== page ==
The Biden administration officially canceled the seven remaining oil and gas leases in Alaska’s Arctic National Wildlife Refuge on Wednesday and proposed protections to stop development and protect millions of acres in the National Petroleum Reserve-Alaska.
According to Secretary of the Interior Deb Haaland, the decision was made to further push for environmental protections throughout the country and to protect Alaskan wildlife. The National Petroleum Reserve-Alaska is home to polar bears, caribou, and thousands of migratory birds.
“With climate change warming the Arctic more than twice as fast as the rest of the planet, we must do everything within our control to meet the highest standards of care to protect this fragile ecosystem,” Haaland said via a press release.
The seven oil and gas leases were issued by the Alaska Industrial Development and Export Authority (AIDEA) in the days leading up to President Joe Biden’s inauguration in 2021, Reuters reported. Canceling those leases has angered Republicans. Mike Dunleavy, the governor of Alaska, accused the Department of the Interior of rewriting laws. “We will fight for Alaska’s right to develop its own resources and will be turning to the courts to correct the Biden Administration’s wrong,” he tweeted yesterday.
Some Democrats are upset as well. The leases and other fossil fuel projects have been supported by figures on both sides of the political aisle because, you guessed it, development and drilling have created jobs. U.S. Representative Mary Peltola, who is a Democrat, said that canceling the leases would especially harm local indigenous communities.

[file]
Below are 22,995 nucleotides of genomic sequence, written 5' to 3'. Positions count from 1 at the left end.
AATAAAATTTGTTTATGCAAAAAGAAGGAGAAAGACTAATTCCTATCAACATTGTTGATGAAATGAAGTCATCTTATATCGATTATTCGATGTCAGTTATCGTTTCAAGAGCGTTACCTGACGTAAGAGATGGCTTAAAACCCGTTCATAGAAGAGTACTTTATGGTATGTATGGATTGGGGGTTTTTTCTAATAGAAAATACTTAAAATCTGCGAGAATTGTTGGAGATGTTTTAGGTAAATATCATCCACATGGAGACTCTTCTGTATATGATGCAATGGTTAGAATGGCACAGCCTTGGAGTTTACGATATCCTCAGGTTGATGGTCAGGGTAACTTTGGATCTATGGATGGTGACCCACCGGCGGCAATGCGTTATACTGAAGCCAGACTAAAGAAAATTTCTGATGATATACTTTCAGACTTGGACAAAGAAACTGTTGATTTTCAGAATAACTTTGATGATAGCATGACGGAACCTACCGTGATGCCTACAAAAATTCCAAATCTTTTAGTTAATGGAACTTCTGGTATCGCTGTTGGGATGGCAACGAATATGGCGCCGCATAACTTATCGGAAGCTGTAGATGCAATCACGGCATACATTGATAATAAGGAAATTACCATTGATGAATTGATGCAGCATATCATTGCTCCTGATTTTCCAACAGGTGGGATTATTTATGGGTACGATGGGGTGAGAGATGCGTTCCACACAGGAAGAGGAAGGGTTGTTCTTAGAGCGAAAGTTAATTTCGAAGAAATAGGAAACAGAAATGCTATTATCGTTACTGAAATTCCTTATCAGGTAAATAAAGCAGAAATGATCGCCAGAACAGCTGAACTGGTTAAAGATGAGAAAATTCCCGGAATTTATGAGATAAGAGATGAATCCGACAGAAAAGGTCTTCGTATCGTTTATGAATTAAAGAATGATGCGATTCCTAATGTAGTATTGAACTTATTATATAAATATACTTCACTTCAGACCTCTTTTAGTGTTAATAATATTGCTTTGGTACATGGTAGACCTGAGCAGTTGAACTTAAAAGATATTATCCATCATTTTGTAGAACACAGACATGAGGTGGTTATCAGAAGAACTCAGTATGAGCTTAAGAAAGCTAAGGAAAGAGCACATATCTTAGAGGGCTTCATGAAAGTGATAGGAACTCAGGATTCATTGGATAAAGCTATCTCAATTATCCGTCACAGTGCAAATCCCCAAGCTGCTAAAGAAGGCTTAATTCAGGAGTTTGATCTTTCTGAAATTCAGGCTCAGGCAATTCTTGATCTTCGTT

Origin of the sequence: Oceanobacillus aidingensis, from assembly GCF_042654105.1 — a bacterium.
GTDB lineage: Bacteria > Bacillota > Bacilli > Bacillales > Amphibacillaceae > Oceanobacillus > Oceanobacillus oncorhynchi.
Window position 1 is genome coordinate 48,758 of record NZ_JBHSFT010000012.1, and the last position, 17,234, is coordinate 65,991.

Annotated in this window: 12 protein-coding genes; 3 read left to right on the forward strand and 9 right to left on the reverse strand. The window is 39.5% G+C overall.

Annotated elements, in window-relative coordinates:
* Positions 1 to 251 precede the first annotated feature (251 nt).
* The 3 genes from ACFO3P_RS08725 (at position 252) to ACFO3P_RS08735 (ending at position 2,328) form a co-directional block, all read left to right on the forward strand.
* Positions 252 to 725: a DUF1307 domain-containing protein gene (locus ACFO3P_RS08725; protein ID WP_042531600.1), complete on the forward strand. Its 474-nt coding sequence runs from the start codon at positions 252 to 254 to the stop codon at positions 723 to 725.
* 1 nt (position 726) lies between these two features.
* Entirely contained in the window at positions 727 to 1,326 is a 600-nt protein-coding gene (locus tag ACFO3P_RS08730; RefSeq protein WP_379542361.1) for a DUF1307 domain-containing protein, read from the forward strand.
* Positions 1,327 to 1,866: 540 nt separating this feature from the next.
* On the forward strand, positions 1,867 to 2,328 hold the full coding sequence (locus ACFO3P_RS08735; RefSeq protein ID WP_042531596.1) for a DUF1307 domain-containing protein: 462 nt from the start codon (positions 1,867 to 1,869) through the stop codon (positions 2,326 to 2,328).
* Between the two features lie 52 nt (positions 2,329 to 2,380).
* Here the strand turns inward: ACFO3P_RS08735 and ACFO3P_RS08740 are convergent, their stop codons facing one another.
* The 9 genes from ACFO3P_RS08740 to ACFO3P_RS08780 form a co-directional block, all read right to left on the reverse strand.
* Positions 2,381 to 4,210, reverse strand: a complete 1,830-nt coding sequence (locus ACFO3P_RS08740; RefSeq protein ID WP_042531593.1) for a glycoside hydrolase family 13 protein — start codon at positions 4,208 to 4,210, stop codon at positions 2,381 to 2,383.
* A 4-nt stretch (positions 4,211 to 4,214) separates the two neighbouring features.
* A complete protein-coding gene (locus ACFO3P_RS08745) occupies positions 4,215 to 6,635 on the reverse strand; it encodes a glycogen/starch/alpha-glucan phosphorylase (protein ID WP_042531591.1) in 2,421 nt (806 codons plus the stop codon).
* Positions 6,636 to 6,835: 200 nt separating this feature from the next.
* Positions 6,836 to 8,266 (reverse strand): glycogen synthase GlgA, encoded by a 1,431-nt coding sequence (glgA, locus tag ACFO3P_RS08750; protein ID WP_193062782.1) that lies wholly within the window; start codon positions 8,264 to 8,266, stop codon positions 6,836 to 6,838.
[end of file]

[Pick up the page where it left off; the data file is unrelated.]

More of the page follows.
“This administration showed that it is capable of listening to Alaskans with the approval of the Willow Project, and it is some of those same Inupiat North Slope communities who are the ones that are most impacted by this decision,” she said in an online statement. “I will continue to advocate for them and for Alaska’s ability to explore and develop our natural resources, from the critical minerals we need for our clean energy transition to the domestic oil and gas we need to get us there.”
Some environmental watchdogs say that the recent move needs to be paired with stricter laws to overall ban oil and gas drilling in Alaska. Kristen Monsell, a senior attorney at the Center for Biological Diversity called the reversal a half-measure for fighting the climate crisis.
“Keeping options open for any new oil and gas drilling could lock us into more fossil fuel emissions for decades to come, and we can’t afford that,” Monsell said in an emailed statement. “We have to end all oil drilling in the Arctic if we want to preserve the region and the polar bears, ringed seals and other wildlife already struggling to survive there.”
This move also comes months after the Biden administration approved the Willow oil project in the Alaskan petroleum reserve, angering conservation groups and environmentalists. At its peak, the huge oil and gas project in the Arctic could produce up to 180,000 barrels of oil a day. That’s almost 2% of the United States’ oil production.
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